What Is Artificial Intelligence (AI)?

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In September 1955, John McCarthy, a young assistant professor of mathematics at Dartmouth College, boldly proposed that "every aspect of learning or any other feature of intelligence can in principle be so precisely described that a machine can be made to simulate it." McCarthy called this new field of study "artificial intelligence," and suggested that a two-month effort by a group of 10 scientists could make significant advances in developing machines that could "use language, form abstractions and concepts, solve kinds of problems now reserved for humans, and improve themselves." At the time, scientists optimistically believed we would soon have thinking machines doing any work a human could do. Now, more than six decades later, advances in computer science and robotics have helped us automate many of the tasks that previously required the physical and cognitive labor of humans. But true artificial intelligence, as McCarthy conceived it, continues to elude us.


Why AI Could Be Entering a Golden Age - Knowledge@Wharton

#artificialintelligence

The quest to give machines human-level intelligence has been around for decades, and it has captured imaginations for far longer -- think of Mary Shelley's Frankenstein in the 19th century. Artificial intelligence, or AI, was born in the 1950s, with boom cycles leading to busts as scientists failed time and again to make machines act and think like the human brain. But this time could be different because of a major breakthrough -- deep learning, where data structures are set up like the brain's neural network to let computers learn on their own. Together with advances in computing power and scale, AI is making big strides today like never before.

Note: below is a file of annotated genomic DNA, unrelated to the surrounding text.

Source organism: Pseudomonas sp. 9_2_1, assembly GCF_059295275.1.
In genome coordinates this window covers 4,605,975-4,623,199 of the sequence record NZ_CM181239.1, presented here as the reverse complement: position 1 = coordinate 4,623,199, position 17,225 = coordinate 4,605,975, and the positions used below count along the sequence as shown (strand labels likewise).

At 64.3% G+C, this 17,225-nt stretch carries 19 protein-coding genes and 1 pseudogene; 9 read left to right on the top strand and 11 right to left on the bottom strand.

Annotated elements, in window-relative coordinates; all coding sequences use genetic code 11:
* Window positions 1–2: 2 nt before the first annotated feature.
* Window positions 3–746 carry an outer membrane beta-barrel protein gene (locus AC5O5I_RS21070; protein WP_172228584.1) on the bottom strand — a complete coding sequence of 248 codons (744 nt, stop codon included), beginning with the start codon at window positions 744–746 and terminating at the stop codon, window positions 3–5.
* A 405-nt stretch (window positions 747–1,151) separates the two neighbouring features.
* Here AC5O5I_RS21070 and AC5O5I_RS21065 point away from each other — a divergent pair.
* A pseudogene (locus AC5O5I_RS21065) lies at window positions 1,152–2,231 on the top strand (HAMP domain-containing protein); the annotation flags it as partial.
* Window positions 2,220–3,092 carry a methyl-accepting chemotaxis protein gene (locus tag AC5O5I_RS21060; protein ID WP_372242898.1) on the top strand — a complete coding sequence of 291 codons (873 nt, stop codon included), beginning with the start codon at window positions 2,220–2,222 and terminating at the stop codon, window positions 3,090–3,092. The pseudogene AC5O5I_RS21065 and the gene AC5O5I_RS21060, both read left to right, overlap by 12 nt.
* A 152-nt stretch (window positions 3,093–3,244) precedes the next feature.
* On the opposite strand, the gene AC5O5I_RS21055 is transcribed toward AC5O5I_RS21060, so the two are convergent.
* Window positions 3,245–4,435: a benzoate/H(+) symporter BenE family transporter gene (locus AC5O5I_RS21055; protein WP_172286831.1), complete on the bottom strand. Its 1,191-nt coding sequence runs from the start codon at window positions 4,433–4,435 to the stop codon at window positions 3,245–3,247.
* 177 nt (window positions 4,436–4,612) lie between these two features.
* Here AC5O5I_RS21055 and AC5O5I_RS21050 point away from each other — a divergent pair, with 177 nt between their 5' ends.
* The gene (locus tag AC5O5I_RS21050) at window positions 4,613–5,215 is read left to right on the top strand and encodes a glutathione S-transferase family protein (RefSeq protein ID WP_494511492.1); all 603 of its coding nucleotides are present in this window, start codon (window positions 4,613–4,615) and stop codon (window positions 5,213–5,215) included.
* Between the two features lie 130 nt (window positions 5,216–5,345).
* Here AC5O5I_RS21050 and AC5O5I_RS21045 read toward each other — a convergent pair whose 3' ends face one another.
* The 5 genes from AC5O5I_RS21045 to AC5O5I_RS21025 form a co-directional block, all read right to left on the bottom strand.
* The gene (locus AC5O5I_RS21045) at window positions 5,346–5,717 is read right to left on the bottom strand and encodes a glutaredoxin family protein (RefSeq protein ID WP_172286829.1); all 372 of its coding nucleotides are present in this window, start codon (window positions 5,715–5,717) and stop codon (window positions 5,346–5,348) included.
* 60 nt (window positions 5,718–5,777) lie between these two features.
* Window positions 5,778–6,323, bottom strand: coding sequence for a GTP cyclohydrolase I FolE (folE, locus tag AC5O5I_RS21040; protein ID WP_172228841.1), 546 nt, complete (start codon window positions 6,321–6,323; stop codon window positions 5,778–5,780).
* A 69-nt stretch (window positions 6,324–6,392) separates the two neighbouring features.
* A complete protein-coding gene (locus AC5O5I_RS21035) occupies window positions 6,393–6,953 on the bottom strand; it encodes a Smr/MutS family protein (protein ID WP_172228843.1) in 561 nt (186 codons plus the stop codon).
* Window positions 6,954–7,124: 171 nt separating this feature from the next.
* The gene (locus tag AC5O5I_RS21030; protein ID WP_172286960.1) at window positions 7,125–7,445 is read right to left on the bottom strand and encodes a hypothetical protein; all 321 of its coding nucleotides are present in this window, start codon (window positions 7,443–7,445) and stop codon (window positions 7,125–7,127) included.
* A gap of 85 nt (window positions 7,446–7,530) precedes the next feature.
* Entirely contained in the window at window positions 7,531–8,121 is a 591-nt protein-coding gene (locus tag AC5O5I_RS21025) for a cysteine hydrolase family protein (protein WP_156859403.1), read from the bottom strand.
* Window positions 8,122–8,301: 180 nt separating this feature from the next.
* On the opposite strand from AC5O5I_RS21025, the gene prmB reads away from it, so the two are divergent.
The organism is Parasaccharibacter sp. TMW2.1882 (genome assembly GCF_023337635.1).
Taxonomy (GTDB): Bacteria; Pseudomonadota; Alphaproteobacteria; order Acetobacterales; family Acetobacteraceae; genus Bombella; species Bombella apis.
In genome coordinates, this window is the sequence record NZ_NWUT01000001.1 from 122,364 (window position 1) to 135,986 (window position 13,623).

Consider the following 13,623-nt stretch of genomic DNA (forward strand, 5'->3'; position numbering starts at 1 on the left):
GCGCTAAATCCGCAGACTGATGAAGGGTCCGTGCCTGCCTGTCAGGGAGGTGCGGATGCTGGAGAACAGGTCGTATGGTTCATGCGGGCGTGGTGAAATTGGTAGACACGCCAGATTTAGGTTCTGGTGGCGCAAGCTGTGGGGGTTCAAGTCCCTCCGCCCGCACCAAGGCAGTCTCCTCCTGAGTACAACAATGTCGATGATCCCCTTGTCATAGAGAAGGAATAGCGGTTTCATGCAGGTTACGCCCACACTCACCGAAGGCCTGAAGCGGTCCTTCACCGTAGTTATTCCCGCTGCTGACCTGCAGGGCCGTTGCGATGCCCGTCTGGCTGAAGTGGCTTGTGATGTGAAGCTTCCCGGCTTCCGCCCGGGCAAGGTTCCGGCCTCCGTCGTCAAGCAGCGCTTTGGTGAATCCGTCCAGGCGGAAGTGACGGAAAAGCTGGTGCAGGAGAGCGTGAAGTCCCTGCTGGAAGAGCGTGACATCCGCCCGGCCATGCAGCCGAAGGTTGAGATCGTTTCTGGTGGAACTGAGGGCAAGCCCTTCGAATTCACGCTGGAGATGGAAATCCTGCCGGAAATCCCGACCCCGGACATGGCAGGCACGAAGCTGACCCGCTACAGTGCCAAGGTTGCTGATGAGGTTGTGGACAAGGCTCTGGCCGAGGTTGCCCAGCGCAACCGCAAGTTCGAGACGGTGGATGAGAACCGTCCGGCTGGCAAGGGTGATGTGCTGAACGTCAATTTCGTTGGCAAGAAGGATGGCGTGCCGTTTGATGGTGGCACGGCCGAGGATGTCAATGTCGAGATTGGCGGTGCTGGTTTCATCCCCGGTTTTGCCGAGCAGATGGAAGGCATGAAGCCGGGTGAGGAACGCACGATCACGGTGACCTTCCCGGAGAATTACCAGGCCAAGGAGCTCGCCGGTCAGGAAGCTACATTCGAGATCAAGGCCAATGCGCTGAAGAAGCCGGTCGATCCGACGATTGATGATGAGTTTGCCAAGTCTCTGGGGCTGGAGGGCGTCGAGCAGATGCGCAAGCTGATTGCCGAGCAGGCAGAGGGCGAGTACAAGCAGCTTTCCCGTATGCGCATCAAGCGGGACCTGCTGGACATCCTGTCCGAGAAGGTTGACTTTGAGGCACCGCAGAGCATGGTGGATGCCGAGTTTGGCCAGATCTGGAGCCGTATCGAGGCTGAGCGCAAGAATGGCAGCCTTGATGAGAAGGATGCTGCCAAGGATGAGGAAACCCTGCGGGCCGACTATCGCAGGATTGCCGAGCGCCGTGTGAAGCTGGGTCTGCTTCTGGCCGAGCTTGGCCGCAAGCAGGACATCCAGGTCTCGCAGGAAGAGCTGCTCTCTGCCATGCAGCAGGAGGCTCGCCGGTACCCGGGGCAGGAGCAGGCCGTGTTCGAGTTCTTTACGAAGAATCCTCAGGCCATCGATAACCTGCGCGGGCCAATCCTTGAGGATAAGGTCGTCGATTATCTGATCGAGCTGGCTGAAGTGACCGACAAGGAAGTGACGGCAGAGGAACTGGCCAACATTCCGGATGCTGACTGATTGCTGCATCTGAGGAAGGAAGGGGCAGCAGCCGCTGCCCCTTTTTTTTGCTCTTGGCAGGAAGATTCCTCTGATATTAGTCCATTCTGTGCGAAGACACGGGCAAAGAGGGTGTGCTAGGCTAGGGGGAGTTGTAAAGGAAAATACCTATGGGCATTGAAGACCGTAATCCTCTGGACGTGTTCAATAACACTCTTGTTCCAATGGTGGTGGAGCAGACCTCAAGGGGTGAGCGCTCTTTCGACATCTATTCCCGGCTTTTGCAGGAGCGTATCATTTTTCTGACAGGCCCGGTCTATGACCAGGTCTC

Why AI Could Be Entering a Golden Age - Knowledge@Wharton

#artificialintelligence

The quest to give machines human-level intelligence has been around for decades, and it has captured imaginations for far longer -- think of Mary Shelley's Frankenstein in the 19th century. Artificial intelligence, or AI, was born in the 1950s, with boom cycles leading to busts as scientists failed time and again to make machines act and think like the human brain. But this time could be different because of a major breakthrough -- deep learning, where data structures are set up like the brain's neural network to let computers learn on their own. Together with advances in computing power and scale, AI is making big strides today like never before. Frank Chen, a partner specializing in AI at top venture capital firm Andreessen Horowitz, makes a case that AI could be entering a golden age.


Why AI Could Be Entering a Golden Age - Knowledge@Wharton

#artificialintelligence

The quest to give machines human-level intelligence has been around for decades, and it has captured imaginations for far longer -- think of Mary Shelley's Frankenstein in the 19th century. Artificial intelligence, or AI, was born in the 1950s, with boom cycles leading to busts as scientists failed ...


How Artificial Intelligence is moving ahead from science fiction to reality

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Artificial Intelligence (AI) is advancing and penetrating swiftly into many areas, from smart personal assistants to self-driving cars. Though traditionally AI is portrayed as robots with human-like attributes, it can basically incorporate anything from autonomous weapons to Google's search algorithms to IBM's Watson. AI is primarily achieved by examining the human brain in terms of thinking, and determining how humans decide, learn, and work, while trying to accomplish a specific task. With the rapid advancements in the technology landscape, businesses are leveraging analytics, social, mobile, and cloud applications in their marketing activities. This is expected to help convert the business into a digital enterprise, in turn helping them target a larger base of consumers.